TL: M.A. Comley – and I didn’t even have to think about that answer. She is a power-house Indie author who has built her business, her brand, her readership and her talent. She always strives for the best and I’m constantly in awe of her. I’m also privileged to call her a dear friend.
LP: Mel is truly an inspiration to all those who know her. Not only does she write amazing stories, she’s always there to lend a hand to a new author. We could literally talk about her all day. I picked up on the fact that like me, you’re an avid reader yourself. What book are you reading now?
TL: My list is never ending! But, last night I started The Abattoir of Dreams by Mark Tilbury and I have In Plain Sight, M.A. Comley’s new one, lined up next.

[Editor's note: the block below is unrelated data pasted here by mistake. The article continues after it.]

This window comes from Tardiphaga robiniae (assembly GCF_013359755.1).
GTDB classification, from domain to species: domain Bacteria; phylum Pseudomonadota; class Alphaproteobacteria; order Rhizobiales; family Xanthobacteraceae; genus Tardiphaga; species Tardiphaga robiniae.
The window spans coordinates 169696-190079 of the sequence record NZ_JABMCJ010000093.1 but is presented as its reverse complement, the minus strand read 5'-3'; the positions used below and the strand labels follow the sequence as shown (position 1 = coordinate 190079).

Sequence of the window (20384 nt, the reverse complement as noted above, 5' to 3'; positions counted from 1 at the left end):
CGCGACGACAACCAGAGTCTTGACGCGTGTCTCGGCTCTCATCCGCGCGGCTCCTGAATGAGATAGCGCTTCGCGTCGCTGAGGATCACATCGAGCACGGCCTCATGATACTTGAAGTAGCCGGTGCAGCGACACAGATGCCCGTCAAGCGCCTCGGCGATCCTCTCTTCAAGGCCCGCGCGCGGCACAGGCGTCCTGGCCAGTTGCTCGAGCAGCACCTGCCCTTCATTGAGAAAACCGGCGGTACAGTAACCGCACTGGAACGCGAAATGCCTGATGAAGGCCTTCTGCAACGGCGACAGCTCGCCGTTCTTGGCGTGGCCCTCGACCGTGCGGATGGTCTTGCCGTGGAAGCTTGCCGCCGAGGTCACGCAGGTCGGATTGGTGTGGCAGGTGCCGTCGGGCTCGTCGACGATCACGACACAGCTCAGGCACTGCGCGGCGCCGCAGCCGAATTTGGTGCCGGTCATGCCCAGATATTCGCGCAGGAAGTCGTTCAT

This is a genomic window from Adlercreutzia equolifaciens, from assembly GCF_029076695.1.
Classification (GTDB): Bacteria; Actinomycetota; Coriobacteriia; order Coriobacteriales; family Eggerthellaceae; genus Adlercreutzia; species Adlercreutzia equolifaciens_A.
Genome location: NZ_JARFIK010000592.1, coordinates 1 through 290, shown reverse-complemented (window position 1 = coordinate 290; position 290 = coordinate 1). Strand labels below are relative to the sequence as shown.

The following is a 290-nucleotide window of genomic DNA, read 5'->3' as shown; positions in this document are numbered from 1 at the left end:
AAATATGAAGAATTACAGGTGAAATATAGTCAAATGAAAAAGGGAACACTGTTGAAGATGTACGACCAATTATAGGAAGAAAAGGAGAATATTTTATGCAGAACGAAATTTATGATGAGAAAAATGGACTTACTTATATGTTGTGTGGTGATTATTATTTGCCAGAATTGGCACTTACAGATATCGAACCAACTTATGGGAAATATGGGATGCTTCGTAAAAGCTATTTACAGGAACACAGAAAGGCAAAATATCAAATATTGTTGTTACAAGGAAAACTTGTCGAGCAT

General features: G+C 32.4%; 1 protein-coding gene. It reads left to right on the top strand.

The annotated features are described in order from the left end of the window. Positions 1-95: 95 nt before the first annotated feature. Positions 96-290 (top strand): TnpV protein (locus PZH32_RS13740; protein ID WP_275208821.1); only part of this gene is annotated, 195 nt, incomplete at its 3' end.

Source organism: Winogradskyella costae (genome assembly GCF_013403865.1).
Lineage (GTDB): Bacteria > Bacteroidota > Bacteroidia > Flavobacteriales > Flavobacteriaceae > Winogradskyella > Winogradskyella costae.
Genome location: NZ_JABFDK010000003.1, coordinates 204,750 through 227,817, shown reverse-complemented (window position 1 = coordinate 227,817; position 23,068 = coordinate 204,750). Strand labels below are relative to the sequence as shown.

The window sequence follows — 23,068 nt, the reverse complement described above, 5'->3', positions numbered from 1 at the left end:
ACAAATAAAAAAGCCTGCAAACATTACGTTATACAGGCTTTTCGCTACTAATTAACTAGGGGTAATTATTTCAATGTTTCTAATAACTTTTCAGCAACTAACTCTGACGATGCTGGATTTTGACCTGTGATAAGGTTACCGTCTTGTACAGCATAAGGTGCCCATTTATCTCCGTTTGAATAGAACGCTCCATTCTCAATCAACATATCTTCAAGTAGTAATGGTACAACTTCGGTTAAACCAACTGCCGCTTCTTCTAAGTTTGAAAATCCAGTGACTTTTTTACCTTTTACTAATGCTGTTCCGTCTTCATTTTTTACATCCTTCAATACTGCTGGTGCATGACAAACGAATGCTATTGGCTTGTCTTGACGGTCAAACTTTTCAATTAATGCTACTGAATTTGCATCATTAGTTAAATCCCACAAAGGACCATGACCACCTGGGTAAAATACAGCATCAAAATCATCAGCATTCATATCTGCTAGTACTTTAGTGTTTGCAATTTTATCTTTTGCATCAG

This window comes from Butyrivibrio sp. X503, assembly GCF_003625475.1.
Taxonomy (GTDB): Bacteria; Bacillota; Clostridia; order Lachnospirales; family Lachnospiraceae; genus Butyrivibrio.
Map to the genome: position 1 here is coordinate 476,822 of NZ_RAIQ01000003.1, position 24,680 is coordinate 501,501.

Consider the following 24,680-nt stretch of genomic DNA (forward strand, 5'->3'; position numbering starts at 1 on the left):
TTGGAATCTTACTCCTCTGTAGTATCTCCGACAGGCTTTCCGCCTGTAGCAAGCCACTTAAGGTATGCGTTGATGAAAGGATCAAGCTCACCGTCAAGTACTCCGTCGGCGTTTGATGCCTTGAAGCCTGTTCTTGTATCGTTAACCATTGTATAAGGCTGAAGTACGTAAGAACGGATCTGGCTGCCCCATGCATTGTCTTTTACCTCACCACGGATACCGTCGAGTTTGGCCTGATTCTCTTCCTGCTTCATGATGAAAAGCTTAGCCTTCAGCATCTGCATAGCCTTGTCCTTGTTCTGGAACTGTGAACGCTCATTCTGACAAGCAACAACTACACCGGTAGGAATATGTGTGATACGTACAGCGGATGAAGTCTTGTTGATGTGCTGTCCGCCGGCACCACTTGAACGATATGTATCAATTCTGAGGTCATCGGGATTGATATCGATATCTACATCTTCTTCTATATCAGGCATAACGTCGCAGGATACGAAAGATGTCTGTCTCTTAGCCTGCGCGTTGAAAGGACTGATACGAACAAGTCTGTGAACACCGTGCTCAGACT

LP: Are there any new authors that have grasped your interest?
TL: Nicky Black – her book, The Prodigal, is dark and gritty and I cannot wait to read more from here. Likewise, Ross Greenwood’s powerful The Boy Inside, really made me think young people in this world and the decisions they make; can’t wait for his new one. I am also looking forward to David McCaffrey’s new novel, Nameless.
LP: If you had it to do all over again, would you change anything in your first book?
TL: Yes. I think I would have given more explanation to the ‘why’
LP: Are you currently working on a new book, and if so, can you share some of it with us?
TL: I am working on book 3 in the DI Hamilton series, which will be published later this year. I can’t give too much away, but so far I have focused on families and the home, this time I’m delving into the relationships we have with our friends.